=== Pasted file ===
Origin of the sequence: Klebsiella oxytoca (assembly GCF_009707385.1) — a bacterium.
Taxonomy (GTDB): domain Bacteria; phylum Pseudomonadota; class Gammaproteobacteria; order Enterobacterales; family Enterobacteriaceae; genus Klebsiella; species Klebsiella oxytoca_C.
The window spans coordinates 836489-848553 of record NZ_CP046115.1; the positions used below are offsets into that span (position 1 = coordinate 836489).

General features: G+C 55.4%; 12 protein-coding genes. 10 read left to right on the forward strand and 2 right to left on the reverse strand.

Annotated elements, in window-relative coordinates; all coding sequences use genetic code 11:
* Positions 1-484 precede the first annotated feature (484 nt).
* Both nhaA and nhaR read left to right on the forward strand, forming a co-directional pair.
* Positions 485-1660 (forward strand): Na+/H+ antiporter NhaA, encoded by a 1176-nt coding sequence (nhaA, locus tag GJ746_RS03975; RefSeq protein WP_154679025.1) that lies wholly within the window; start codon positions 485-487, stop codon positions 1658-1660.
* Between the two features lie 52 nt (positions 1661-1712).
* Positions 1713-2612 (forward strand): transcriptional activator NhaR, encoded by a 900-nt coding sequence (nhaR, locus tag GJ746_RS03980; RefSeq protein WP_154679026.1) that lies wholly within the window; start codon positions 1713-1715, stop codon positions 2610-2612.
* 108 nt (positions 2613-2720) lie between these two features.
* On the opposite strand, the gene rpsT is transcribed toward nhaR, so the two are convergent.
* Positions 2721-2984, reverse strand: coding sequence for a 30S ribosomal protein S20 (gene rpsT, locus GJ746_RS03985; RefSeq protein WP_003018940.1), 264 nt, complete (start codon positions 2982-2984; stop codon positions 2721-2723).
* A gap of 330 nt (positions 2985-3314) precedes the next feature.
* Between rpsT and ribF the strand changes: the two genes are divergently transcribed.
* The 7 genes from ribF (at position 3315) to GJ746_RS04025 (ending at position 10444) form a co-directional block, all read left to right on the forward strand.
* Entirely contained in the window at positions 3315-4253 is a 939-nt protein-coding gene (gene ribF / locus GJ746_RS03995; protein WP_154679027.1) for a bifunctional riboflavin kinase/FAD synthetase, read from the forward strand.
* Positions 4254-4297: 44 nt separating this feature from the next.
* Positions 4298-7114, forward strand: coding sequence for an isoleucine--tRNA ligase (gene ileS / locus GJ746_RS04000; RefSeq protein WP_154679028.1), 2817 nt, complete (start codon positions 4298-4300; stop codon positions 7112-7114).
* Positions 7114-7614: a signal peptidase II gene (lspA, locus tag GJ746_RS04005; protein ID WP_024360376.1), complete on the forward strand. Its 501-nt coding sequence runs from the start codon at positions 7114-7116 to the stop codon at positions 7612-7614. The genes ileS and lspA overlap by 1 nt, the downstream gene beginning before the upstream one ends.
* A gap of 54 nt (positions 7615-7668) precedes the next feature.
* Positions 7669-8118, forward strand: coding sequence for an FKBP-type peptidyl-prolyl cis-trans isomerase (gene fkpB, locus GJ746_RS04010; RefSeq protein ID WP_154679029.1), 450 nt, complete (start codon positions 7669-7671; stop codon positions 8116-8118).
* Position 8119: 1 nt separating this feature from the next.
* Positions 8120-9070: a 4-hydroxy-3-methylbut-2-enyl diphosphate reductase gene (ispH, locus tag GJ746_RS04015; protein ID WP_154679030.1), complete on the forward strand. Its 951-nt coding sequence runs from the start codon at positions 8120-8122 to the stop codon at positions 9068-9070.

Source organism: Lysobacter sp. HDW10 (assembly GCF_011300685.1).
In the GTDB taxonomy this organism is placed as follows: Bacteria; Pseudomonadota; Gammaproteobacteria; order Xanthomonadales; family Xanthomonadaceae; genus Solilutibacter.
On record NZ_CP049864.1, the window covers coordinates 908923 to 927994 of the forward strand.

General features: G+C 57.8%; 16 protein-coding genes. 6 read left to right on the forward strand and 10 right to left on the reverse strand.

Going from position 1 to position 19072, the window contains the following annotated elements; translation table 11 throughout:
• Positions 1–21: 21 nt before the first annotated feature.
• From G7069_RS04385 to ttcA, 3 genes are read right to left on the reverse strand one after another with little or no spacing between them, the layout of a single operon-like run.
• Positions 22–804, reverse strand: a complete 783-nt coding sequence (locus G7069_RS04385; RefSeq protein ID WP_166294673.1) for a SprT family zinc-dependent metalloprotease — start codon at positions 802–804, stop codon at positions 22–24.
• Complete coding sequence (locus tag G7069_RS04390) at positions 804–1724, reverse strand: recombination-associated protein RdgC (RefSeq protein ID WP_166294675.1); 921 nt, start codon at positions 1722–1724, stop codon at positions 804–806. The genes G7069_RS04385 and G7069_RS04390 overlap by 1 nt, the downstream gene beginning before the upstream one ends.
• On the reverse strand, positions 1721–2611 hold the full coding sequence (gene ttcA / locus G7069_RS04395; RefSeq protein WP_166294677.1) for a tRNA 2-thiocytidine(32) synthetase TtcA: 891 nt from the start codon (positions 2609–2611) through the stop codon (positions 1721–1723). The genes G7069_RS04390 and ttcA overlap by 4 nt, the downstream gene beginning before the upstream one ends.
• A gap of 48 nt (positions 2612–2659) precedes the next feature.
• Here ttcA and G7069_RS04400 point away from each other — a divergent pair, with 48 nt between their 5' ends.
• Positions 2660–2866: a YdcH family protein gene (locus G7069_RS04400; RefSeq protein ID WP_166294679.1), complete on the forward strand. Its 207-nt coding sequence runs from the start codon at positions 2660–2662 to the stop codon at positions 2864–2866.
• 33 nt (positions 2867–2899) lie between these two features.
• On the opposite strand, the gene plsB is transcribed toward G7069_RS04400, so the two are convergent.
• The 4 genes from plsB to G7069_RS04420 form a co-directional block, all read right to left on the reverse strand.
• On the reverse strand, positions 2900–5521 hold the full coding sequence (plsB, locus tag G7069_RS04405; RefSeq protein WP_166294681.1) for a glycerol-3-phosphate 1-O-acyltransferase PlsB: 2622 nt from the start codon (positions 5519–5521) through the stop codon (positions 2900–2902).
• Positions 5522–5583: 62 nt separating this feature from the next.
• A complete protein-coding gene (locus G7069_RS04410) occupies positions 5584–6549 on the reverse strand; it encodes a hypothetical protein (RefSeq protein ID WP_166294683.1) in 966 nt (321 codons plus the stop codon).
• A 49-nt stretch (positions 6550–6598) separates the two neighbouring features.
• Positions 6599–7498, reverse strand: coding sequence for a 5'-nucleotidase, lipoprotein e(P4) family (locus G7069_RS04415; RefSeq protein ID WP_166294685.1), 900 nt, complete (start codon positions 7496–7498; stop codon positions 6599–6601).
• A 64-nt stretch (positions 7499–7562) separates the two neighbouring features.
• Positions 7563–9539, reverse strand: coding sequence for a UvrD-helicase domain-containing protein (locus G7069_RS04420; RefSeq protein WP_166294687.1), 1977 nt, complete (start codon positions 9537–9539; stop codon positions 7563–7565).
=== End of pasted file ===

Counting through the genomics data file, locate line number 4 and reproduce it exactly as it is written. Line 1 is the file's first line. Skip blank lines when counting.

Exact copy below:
General features: G+C 55.4%; 12 protein-coding genes. 10 read left to right on the forward strand and 2 right to left on the reverse strand.